Unusual Fees in LICs?

There are now well over 100 LICs on the ASX. I must have looked reasonably closely at the fee structures of more than half of the current crop and have noticed a couple with unusual structures. I would be interested in the view from others about these features, and also if other LICs follow a similar arrangement?

Argo Global Listed Infrastructure (ALI) investors incur base management fees of 1.2% per annum. Argo is the “manager” and Cohen & Steers Capital Management is the “portfolio manager”. Argo pay 60bps of this to Cohen & Steers and pocket the other 60bps for themselves every year for their work. The IMA was set originally at 5 years but in all likelihood will simply extend every 5 years. A resolution would have to be put forward to change things which seems unlikely. The ALI portfolio is currently over $300 million in size. Had it performed in the first year or two the 1:1 options gave them the potential to be managing over $600 million with this now.

Another LIC, WCM Global Growth Limited (WQG) – (formerly named Contango Global Growth Limited under code CQG) has a similar approach. Contango is the “manager” that gets a base fee of 1.25% per annum. They decide to pay the “adviser” who is WCM Investment Management, a fee of 75 bps to make the portfolio decisions. i.e. Contango keep 50bps every year. WQG also has a performance fee in there whilst ALI does not.

The main responsibility of picking the underlying stocks rests with U.S. based portfolio managers Cohen & Steers and WCM Investment Management respectively. Argo & Contango get a large slice of ongoing management fees every year mainly for the services that sit outside this primary task.

There are some reasons this makes good sense. Argo & Contango have much better distribution reach in Australia and these products are now readily available to ASX investors. Without their work Australian investors wouldn’t have this specific easy access to these U.S. portfolio managers. A greater selection of products is good, no one is forcing us to buy the IPOs. They are also bringing capable U.S. managers at a relatively cheap fee compared to what investors may have to pay in the U.S.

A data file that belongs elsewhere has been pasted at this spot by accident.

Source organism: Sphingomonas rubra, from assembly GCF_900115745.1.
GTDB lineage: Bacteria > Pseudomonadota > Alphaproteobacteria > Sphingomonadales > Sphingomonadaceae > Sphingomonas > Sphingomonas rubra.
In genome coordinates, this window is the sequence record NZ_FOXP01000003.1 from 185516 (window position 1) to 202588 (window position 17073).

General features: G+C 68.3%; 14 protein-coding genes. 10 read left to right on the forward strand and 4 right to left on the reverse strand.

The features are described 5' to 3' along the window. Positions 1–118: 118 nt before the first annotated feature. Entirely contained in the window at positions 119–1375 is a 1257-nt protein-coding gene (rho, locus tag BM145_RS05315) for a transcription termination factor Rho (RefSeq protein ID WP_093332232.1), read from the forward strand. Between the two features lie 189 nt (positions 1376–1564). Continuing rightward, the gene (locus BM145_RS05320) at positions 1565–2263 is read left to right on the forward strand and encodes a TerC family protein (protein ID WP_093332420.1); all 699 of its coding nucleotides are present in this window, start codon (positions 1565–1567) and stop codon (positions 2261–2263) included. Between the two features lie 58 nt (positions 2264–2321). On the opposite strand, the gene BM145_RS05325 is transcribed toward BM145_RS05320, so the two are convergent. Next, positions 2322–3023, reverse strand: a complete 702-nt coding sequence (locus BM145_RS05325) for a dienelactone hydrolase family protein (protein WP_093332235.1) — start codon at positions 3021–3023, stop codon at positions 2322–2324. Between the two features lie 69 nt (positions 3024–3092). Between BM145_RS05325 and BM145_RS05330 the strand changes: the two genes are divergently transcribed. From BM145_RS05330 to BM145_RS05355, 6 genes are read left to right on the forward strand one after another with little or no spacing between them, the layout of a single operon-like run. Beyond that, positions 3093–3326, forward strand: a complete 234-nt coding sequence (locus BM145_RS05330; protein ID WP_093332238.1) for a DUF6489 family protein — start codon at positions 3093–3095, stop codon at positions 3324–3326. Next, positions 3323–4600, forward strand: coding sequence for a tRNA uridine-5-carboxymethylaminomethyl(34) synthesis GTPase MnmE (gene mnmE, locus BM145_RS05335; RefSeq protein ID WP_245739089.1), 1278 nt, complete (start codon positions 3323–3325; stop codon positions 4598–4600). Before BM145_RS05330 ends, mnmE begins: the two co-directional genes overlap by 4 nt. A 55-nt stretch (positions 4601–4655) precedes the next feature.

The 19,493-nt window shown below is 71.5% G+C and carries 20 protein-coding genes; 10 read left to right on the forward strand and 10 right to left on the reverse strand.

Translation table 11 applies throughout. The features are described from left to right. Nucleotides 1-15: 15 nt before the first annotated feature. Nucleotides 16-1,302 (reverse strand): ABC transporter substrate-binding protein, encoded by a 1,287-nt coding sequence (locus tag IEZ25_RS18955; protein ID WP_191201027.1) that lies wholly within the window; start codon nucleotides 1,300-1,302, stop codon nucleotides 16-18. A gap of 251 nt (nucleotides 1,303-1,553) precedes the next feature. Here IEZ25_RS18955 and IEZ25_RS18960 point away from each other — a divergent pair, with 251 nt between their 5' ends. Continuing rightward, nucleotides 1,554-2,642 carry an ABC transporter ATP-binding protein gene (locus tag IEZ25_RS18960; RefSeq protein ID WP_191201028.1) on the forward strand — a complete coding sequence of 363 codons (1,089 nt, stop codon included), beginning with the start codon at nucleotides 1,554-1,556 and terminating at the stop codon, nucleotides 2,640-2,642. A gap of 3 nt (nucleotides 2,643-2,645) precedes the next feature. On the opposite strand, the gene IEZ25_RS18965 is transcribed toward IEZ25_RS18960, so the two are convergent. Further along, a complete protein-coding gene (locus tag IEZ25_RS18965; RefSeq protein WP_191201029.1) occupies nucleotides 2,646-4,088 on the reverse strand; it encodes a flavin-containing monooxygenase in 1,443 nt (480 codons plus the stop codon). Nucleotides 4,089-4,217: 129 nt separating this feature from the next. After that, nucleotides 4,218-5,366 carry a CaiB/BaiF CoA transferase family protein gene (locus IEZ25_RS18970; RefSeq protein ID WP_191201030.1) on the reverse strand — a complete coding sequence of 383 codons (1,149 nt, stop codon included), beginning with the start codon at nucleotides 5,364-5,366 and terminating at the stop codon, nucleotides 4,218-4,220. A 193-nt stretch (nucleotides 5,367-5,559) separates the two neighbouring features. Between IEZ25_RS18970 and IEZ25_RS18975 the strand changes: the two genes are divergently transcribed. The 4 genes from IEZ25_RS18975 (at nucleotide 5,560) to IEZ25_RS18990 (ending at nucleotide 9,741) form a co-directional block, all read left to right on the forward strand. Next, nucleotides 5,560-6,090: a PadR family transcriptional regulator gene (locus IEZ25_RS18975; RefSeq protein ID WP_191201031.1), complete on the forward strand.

Cohen & Steers & WCM Management I can understand would be happy to accept a lower fee for such sticky money from Australian investors. It is common in the investment management industry to give a discounted rate to larger mandates. The LIC arrangement can offer these two revenue streams for a very long time given the long term IMAs and closed end structure. These fund managers already deal primarily in very liquid stocks and have the staff and infrastructure in place to do the job anyway. Taking on an extra few hundred million dollars or so shouldn’t damage their chances of outperforming in the future. For these reasons, I personally don’t think they should expect to earn any more than they currently do in fees with this situation.

It was all fully disclosed and easy to understand in the prospectus so from that perspective I don’t have any issues. Investors got what they willingly read and paid up for. It has come to my attention though that many LIC investors do not read much of the prospectus so that is partially why I like to blog about some of these features and write posts like this.

In this case the LICs have gone with the ongoing fee arrangement for the likes of Argo & Contango. Another way they could have perhaps structured it is to establish the LICs for Australian investors with more weight to a one off fixed fee versus an ongoing cut. This came to my mind since to me at least it appears most of the work was done around the IPO (they would have spent a lot of time in negotiations with the U.S. managers). Regarding LIC IPOs, with some of them a retail broker may get involved and use their distribution reach to assist in raising funds. They would charge a one off fixed fee in such circumstances. Interestingly I mentioned already that I felt Argo & Contango had good distribution networks in the industry. They still however paid brokers lead management fees on both their IPOs in these cases.

I am not saying this example is the same though, because after the brokers accept their fixed fees that is where their work ends. Argo & Contango have an ongoing duty to still be the “manager”. It is this aspect that I would like to learn more about what this entails. In most LICs I look at, the board of directors are already meeting directly to amongst other things, evaluate how the portfolio manager is doing at selecting stocks. Various other types of tasks entail fees that are normally categorized separately to management fees. Such as Accounting, Taxation, Audit, Legal, Registry, Custody etc.